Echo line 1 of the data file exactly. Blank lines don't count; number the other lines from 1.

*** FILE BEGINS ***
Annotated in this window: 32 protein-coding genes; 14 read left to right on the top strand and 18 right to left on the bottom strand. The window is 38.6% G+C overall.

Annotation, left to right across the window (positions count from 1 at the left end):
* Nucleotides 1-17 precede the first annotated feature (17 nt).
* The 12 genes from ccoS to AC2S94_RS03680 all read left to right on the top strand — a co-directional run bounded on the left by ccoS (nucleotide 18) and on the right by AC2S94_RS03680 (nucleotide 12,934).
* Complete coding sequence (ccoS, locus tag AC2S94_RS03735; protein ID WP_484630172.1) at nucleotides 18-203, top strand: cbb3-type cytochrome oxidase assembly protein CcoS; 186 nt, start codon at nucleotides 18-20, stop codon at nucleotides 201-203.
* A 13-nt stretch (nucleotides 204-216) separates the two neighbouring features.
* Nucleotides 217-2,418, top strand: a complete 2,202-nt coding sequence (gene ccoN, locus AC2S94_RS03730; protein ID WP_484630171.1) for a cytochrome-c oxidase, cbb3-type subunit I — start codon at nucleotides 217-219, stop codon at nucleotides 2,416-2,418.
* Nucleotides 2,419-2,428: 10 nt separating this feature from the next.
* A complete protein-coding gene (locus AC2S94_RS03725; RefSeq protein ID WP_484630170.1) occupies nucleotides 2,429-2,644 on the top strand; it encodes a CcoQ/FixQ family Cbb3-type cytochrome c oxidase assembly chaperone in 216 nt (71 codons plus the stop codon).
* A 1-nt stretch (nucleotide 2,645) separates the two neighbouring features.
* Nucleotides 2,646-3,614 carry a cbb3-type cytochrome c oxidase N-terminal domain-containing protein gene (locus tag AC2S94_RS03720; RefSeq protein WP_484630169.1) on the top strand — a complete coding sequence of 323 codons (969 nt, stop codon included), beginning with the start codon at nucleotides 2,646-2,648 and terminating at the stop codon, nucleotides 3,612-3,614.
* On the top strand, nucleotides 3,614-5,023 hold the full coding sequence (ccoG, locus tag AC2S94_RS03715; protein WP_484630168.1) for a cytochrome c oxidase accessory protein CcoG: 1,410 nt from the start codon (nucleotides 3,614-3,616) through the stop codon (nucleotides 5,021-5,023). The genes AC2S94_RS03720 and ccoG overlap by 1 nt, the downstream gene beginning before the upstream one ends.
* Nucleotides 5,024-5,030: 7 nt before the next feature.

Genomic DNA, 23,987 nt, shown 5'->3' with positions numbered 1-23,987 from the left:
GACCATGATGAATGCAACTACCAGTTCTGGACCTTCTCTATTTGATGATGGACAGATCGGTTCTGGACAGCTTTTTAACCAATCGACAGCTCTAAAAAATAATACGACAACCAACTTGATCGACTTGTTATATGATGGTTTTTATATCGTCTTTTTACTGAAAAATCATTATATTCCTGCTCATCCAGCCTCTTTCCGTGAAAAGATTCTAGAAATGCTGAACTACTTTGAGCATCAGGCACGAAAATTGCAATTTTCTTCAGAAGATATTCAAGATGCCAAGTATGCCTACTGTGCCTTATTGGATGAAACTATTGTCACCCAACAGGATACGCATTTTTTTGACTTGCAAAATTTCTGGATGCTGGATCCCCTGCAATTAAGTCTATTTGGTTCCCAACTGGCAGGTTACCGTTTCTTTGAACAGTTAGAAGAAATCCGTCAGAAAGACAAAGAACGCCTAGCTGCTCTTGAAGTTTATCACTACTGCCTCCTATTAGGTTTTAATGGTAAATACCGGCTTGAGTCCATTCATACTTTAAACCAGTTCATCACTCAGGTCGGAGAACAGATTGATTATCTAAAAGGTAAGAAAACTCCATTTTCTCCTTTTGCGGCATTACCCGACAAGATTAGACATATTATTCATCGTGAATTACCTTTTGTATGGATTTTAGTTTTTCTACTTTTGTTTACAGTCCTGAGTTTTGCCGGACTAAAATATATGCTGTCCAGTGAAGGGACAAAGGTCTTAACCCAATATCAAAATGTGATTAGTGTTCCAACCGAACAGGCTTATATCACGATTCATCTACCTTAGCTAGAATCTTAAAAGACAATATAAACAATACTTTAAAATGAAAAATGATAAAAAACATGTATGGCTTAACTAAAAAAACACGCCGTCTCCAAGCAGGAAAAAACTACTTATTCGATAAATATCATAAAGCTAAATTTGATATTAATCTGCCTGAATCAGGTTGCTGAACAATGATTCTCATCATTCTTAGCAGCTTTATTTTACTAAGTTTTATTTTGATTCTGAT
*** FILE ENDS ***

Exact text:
Annotated in this window: 32 protein-coding genes; 14 read left to right on the top strand and 18 right to left on the bottom strand. The window is 38.6% G+C overall.